Even outlandish family history tales contain a nugget of truth—and so does the story of Santa Claus, the jolly old man who shimmies down chimneys, survives on cookies and milk and leaves presents for good kids (coal for the naughty ones).
The modern myth stems from a real person: Nikolaos of Myra, a Christian saint and Greek Bishop from the 4th century. The Feast of Saint Nicholas (also known as St. Nick’s Day), observed on December 6 in the United States, celebrates Nikolaos.
Saint Nicholas was famous for gift-giving, particularly his rumored reputation for slipping money into shoes. He inspired many to follow in the Saint’s footsteps. Nuns began to celebrate St. Nick’s day by donating food and clothes to the less fortunate.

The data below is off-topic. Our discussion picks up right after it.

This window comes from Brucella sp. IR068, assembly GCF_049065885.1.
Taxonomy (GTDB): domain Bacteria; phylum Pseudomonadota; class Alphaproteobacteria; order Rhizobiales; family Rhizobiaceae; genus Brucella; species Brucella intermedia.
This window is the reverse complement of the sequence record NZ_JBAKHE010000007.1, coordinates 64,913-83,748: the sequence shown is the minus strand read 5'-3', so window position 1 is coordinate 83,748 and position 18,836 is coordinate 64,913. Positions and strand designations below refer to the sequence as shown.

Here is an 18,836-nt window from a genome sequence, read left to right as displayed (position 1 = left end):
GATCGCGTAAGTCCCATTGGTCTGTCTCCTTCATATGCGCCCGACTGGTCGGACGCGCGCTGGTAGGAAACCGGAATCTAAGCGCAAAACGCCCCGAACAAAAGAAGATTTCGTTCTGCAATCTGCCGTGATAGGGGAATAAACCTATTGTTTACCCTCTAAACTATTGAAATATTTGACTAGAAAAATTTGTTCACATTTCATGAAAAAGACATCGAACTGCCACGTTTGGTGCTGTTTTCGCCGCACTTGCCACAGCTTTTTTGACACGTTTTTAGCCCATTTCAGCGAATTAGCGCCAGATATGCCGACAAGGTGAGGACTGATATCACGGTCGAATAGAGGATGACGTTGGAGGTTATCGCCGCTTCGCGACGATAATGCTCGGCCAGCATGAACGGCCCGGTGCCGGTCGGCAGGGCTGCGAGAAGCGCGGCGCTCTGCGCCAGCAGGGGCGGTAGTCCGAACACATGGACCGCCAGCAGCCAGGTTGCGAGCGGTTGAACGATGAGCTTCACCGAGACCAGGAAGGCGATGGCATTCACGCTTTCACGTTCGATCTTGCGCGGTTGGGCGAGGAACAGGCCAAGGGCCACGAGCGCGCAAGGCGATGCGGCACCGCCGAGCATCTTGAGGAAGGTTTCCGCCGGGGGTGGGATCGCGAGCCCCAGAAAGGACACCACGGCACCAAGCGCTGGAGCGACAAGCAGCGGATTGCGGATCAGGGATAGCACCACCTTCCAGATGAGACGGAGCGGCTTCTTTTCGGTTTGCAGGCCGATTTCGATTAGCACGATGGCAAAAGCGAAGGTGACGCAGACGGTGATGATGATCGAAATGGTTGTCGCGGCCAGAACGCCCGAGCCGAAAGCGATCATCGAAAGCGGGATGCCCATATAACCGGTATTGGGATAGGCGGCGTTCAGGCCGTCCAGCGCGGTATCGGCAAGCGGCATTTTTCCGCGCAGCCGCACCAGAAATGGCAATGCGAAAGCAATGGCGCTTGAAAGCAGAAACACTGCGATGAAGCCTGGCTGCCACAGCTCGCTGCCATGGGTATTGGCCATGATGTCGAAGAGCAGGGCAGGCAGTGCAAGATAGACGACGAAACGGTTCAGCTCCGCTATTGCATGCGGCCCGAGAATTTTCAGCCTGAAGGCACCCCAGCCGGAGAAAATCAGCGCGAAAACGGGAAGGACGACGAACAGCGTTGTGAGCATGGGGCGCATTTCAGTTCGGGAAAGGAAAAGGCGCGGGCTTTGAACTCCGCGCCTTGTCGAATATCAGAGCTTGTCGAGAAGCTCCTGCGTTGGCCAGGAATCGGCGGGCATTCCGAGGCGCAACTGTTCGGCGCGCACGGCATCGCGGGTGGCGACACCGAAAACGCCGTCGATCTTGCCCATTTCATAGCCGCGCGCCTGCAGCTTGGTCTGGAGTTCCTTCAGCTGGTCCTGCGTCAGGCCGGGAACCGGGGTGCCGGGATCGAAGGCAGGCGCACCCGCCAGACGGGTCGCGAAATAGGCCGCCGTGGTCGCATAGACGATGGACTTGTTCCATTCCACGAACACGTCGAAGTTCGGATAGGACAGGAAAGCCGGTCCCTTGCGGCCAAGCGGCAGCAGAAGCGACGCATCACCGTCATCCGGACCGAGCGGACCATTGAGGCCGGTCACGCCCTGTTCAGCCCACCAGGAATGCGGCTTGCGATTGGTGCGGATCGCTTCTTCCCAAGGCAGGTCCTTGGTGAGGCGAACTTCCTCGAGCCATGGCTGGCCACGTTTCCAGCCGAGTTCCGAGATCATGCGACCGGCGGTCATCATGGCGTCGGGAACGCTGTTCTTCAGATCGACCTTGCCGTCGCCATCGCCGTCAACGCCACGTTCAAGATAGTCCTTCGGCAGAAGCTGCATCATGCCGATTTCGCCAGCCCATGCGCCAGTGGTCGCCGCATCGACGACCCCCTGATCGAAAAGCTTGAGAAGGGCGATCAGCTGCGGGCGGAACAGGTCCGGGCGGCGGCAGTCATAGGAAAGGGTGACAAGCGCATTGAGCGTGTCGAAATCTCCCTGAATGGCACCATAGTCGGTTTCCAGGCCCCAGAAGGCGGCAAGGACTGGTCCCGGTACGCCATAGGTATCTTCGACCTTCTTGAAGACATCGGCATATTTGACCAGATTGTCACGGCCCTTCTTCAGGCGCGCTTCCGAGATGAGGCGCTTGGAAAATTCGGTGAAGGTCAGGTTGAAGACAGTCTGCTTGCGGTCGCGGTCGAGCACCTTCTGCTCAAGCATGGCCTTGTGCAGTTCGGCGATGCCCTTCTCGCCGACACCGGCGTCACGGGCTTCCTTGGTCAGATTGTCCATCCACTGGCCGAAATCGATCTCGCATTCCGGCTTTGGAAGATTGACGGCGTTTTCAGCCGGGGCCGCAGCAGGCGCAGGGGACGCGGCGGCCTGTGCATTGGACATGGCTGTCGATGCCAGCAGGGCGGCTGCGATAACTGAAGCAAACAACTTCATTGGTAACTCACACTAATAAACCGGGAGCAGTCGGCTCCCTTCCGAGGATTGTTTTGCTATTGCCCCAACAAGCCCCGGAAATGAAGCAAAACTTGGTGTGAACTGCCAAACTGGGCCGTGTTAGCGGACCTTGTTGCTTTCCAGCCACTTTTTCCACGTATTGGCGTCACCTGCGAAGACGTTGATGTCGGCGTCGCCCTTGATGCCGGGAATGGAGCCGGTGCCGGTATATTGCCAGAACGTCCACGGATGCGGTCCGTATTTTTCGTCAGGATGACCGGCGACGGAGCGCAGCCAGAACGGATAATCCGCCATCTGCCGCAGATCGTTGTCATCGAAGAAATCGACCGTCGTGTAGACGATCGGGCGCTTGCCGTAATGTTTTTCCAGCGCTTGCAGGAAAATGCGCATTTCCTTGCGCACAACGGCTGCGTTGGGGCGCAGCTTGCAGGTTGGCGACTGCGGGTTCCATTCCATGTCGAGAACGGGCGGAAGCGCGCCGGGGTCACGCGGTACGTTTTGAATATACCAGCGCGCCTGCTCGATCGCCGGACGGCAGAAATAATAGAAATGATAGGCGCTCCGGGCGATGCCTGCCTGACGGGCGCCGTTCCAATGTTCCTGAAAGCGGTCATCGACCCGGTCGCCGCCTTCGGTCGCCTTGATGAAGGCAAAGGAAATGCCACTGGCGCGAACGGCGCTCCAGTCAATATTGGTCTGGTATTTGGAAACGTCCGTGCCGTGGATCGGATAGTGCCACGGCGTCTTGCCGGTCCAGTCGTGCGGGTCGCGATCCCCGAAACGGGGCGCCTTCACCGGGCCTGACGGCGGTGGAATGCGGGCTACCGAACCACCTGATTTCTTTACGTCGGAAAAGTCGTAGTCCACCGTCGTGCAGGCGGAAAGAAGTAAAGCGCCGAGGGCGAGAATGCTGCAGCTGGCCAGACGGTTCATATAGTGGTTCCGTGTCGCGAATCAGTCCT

Saint Nicholas was typically depicted as an older bishop in a red cape with a large, fluffy beard and sparse hair.
Families that celebrate the feast day—especially common in Europe and American areas with rich German heritage—traditionally leave out shoes or stockings for St. Nick to fill with coins, oranges, nuts and candy. For some, the day has evolved into a “mini-Christmas” on which children wake up to small toys.
Some stories of Saint Nicholas didn’t make it into modern Santa Claus lore. One macabre tale told in a French song relates the saint’s visit to a town struck by hunger. He discovered a butcher who had slaughtered three children. Saint Nicholas brought the children back to life. Not very Christmasy, but the sentiment behind the legend does live on in Saint Nicholas’ renown as the patron saint of children.